The latest buzzy optical illusion is here, and we have to admit, it’s pretty cool. Created by Irish artist Matt Loughrey, this series of inverted black and white images will trick your mind into perceiving them as color.
Here’s what you do: Stare at the white dot on the nose of each subject for 20 seconds, preferably in a room with dim lighting. Then look away to a blank wall; all the while, allow yourself to blink normally. You should see a colorized ghost image.
As Loughrey explained to IFLScience, the images came about when he was playing with a computer-based editing technique, called SMTM, developed by himself and his partner, Sarah McWalter, for their work as professional historical photo colorists.
“The image is accurately colorized using SMTM, which takes hours in some cases. It is then inverted and offset slightly. This helps the visual area of the brain accurately realize the inversion, thus producing a working 'afterimage.'” Loughrey said that the laborious SMTM process, done entirely by hand, has revolutionized the results of their colorization work.
“It essentially paved the way to creating something that is beyond 90 percent accurate without having to reference,” he told us. “It actually lifts details in historical imagery that is hidden in monochrome.”
“Sometime ago I stumbled upon the afterimage effect and said to myself this may apply to the colorization work, in that it would further the interactive nature of the work. We discussed it and set about realizing the idea.”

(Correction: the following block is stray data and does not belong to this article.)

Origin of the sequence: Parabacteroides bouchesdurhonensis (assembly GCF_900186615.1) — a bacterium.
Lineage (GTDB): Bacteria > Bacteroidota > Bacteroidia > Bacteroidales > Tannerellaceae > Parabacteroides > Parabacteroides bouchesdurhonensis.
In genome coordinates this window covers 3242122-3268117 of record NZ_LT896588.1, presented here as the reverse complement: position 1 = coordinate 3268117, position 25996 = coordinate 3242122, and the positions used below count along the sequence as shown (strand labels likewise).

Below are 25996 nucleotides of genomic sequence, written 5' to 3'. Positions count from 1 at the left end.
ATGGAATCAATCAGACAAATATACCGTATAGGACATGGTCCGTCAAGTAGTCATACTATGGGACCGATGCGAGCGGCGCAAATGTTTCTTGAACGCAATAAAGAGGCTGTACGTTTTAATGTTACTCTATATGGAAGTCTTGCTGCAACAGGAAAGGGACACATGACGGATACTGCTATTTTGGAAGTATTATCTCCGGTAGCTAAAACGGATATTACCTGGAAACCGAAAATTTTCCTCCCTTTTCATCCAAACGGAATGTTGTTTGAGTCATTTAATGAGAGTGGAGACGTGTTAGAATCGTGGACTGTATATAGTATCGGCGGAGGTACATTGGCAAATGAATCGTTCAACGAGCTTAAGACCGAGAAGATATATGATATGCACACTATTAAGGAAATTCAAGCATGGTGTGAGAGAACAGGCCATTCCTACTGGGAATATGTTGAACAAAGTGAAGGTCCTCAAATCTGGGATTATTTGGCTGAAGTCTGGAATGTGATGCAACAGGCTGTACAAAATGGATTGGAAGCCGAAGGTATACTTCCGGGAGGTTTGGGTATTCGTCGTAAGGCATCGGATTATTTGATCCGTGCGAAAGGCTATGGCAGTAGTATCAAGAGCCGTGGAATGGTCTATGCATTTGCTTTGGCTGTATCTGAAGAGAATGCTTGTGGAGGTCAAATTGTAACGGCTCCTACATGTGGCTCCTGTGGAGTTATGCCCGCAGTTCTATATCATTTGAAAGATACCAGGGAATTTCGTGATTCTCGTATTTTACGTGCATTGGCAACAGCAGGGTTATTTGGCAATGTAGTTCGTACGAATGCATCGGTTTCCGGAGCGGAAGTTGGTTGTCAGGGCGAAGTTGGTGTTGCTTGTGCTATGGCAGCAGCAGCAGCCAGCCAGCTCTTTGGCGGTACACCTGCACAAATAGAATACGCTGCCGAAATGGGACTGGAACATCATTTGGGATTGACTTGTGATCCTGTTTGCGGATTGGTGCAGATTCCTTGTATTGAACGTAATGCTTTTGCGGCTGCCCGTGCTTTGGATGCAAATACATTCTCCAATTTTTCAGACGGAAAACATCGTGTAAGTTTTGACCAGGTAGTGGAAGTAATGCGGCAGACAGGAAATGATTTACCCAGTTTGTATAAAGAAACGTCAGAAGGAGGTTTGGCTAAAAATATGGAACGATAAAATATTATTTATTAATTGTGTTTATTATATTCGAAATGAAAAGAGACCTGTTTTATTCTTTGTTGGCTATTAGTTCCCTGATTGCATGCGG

Here's how it works, according to Loughrey.
“When you focus on a picture, the cone cells (used for color) in our eyes become over-stimulated. After a short period of time, these cone cells are only sending a weak signal to your brain telling you what color you're looking at. This in turn makes the color muted and when you move your eyes to a blank space like an indoor wall or ceiling, your brain will compensate for that lack of information. This means when you look back at the image you will see it in color.”
Ophthalmologist Ajay Kuriyan, a retina specialist (the part of the eye that contains the rod and cone cells) at the University of Rochester Medical Center, confirms this to be true.
"If you stare at a color for some time, the cone cells responding to that color become refractory for a short period of time so the other color cone cells become stimulated. This is the principle that drives the after image," he told IFLScience, noting that more details on the phenomenon can be found here.
To view more of Loughrey and McWalter’s incredible work – which has been featured in many exhibits and publications, including National Geographic – check out the My Colorful Past Instagram.